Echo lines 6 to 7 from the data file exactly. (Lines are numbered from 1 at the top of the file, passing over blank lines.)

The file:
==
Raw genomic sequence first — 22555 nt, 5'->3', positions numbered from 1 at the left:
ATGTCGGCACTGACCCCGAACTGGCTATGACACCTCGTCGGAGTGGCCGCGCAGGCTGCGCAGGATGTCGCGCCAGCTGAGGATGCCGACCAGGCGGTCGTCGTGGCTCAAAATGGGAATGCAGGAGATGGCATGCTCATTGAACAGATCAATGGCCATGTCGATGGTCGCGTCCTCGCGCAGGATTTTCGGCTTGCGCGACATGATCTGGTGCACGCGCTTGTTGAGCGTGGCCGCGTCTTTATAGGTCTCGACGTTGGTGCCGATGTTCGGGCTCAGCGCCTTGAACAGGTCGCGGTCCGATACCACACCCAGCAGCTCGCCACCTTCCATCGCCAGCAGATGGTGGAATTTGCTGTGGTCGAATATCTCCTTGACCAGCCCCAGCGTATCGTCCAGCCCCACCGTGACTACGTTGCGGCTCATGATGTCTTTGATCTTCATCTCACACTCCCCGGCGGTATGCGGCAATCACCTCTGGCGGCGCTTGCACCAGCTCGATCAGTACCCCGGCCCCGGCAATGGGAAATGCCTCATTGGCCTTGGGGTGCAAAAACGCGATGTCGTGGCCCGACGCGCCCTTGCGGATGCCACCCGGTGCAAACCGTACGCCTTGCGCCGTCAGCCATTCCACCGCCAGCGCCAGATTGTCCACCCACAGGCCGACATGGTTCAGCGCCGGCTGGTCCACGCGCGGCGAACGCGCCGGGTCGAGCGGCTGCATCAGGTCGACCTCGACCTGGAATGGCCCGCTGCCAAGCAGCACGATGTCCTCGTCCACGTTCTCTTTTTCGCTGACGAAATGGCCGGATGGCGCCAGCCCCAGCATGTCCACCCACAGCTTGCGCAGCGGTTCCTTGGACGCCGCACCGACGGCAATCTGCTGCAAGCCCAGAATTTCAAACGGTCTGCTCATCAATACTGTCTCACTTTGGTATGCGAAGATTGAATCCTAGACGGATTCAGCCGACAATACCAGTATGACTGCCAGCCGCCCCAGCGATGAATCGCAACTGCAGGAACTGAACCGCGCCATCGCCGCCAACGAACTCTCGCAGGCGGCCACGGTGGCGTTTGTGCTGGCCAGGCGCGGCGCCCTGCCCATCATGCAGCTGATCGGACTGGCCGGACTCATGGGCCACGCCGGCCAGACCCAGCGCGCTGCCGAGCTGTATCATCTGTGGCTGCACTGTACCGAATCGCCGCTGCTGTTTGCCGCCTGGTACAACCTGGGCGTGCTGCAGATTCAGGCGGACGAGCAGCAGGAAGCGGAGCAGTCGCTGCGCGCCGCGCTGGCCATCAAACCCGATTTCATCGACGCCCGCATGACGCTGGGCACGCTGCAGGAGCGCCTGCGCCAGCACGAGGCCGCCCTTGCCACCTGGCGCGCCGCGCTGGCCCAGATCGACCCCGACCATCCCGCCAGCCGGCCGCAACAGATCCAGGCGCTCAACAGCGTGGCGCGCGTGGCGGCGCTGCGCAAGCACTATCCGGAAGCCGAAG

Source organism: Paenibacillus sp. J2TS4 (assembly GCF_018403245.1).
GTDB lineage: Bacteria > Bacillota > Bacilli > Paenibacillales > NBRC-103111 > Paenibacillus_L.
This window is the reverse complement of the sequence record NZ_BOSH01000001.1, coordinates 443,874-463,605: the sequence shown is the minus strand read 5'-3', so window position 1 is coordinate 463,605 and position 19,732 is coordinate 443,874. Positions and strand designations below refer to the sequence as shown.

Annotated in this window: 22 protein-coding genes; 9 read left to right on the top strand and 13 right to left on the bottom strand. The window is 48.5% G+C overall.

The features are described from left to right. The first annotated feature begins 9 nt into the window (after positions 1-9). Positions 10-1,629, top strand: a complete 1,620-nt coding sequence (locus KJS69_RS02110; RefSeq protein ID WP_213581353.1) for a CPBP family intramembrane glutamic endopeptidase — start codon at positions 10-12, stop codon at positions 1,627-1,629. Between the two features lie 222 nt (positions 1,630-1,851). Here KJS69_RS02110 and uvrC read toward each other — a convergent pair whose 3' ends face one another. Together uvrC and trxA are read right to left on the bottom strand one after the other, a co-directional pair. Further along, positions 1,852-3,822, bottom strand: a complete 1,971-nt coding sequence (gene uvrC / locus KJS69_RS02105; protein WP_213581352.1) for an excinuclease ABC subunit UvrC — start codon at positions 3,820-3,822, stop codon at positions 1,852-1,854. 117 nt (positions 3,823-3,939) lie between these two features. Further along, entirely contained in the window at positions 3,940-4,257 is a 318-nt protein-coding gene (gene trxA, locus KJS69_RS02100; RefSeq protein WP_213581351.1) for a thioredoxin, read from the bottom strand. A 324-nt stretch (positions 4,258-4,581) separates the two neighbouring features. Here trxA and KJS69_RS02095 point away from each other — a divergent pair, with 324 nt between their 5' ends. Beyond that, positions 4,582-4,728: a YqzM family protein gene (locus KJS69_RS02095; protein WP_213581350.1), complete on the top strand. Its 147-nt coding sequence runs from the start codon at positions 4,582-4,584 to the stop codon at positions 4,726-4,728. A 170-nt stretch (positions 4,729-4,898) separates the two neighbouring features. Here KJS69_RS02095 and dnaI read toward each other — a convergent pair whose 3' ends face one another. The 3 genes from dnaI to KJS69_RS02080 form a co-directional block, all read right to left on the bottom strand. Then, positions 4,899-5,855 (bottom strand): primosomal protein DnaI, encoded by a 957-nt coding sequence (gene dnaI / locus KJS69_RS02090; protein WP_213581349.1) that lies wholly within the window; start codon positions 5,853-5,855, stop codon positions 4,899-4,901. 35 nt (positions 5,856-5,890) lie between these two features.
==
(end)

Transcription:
Annotated in this window: 22 protein-coding genes; 9 read left to right on the top strand and 13 right to left on the bottom strand. The window is 48.5% G+C overall.

The features are described from left to right. The first annotated feature begins 9 nt into the window (after positions 1-9). Positions 10-1,629, top strand: a complete 1,620-nt coding sequence (locus KJS69_RS02110; RefSeq protein ID WP_213581353.1) for a CPBP family intramembrane glutamic endopeptidase — start codon at positions 10-12, stop codon at positions 1,627-1,629. Between the two features lie 222 nt (positions 1,630-1,851). Here KJS69_RS02110 and uvrC read toward each other — a convergent pair whose 3' ends face one another. Together uvrC and trxA are read right to left on the bottom strand one after the other, a co-directional pair. Further along, positions 1,852-3,822, bottom strand: a complete 1,971-nt coding sequence (gene uvrC / locus KJS69_RS02105; protein WP_213581352.1) for an excinuclease ABC subunit UvrC — start codon at positions 3,820-3,822, stop codon at positions 1,852-1,854. 117 nt (positions 3,823-3,939) lie between these two features. Further along, entirely contained in the window at positions 3,940-4,257 is a 318-nt protein-coding gene (gene trxA, locus KJS69_RS02100; RefSeq protein WP_213581351.1) for a thioredoxin, read from the bottom strand. A 324-nt stretch (positions 4,258-4,581) separates the two neighbouring features. Here trxA and KJS69_RS02095 point away from each other — a divergent pair, with 324 nt between their 5' ends. Beyond that, positions 4,582-4,728: a YqzM family protein gene (locus KJS69_RS02095; protein WP_213581350.1), complete on the top strand. Its 147-nt coding sequence runs from the start codon at positions 4,582-4,584 to the stop codon at positions 4,726-4,728. A 170-nt stretch (positions 4,729-4,898) separates the two neighbouring features. Here KJS69_RS02095 and dnaI read toward each other — a convergent pair whose 3' ends face one another. The 3 genes from dnaI to KJS69_RS02080 form a co-directional block, all read right to left on the bottom strand. Then, positions 4,899-5,855 (bottom strand): primosomal protein DnaI, encoded by a 957-nt coding sequence (gene dnaI / locus KJS69_RS02090; protein WP_213581349.1) that lies wholly within the window; start codon positions 5,853-5,855, stop codon positions 4,899-4,901. 35 nt (positions 5,856-5,890) lie between these two features.